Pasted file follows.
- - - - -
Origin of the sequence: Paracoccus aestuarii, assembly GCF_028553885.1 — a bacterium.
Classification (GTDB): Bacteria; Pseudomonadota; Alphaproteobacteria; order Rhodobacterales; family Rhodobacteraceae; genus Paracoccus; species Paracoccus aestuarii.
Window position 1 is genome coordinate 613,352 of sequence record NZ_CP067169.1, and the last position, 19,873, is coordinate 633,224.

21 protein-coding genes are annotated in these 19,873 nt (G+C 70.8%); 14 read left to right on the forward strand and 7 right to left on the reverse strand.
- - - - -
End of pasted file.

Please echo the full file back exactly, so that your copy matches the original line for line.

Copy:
Origin of the sequence: Paracoccus aestuarii, assembly GCF_028553885.1 — a bacterium.
Classification (GTDB): Bacteria; Pseudomonadota; Alphaproteobacteria; order Rhodobacterales; family Rhodobacteraceae; genus Paracoccus; species Paracoccus aestuarii.
Window position 1 is genome coordinate 613,352 of sequence record NZ_CP067169.1, and the last position, 19,873, is coordinate 633,224.

21 protein-coding genes are annotated in these 19,873 nt (G+C 70.8%); 14 read left to right on the forward strand and 7 right to left on the reverse strand.